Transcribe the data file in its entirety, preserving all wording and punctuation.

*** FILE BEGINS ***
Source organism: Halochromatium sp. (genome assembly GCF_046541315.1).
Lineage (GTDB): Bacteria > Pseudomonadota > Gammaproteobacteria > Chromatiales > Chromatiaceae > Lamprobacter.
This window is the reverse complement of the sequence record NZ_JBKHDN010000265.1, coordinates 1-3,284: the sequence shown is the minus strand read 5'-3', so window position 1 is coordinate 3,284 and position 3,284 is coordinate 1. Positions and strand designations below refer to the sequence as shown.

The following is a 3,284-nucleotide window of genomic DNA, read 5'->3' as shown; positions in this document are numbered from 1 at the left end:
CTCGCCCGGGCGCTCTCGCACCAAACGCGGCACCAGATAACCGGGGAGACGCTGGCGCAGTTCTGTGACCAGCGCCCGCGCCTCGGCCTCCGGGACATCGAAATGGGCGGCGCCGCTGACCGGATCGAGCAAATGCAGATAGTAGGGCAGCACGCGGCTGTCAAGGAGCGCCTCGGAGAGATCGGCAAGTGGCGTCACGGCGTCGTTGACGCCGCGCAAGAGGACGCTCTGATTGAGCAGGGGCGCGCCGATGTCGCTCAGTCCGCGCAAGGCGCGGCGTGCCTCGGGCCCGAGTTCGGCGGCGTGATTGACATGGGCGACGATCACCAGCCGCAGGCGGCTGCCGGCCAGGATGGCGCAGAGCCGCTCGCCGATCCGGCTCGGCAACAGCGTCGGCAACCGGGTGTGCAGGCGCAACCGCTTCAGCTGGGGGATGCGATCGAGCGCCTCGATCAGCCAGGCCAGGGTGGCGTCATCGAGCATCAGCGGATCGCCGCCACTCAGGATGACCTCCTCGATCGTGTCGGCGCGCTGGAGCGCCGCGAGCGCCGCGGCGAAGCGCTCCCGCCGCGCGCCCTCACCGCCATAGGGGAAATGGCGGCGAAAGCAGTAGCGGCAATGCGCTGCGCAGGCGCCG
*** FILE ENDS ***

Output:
Source organism: Halochromatium sp. (genome assembly GCF_046541315.1).
Lineage (GTDB): Bacteria > Pseudomonadota > Gammaproteobacteria > Chromatiales > Chromatiaceae > Lamprobacter.
This window is the reverse complement of the sequence record NZ_JBKHDN010000265.1, coordinates 1-3,284: the sequence shown is the minus strand read 5'-3', so window position 1 is coordinate 3,284 and position 3,284 is coordinate 1. Positions and strand designations below refer to the sequence as shown.

The following is a 3,284-nucleotide window of genomic DNA, read 5'->3' as shown; positions in this document are numbered from 1 at the left end:
CTCGCCCGGGCGCTCTCGCACCAAACGCGGCACCAGATAACCGGGGAGACGCTGGCGCAGTTCTGTGACCAGCGCCCGCGCCTCGGCCTCCGGGACATCGAAATGGGCGGCGCCGCTGACCGGATCGAGCAAATGCAGATAGTAGGGCAGCACGCGGCTGTCAAGGAGCGCCTCGGAGAGATCGGCAAGTGGCGTCACGGCGTCGTTGACGCCGCGCAAGAGGACGCTCTGATTGAGCAGGGGCGCGCCGATGTCGCTCAGTCCGCGCAAGGCGCGGCGTGCCTCGGGCCCGAGTTCGGCGGCGTGATTGACATGGGCGACGATCACCAGCCGCAGGCGGCTGCCGGCCAGGATGGCGCAGAGCCGCTCGCCGATCCGGCTCGGCAACAGCGTCGGCAACCGGGTGTGCAGGCGCAACCGCTTCAGCTGGGGGATGCGATCGAGCGCCTCGATCAGCCAGGCCAGGGTGGCGTCATCGAGCATCAGCGGATCGCCGCCACTCAGGATGACCTCCTCGATCGTGTCGGCGCGCTGGAGCGCCGCGAGCGCCGCGGCGAAGCGCTCCCGCCGCGCGCCCTCACCGCCATAGGGGAAATGGCGGCGAAAGCAGTAGCGGCAATGCGCTGCGCAGGCGCCG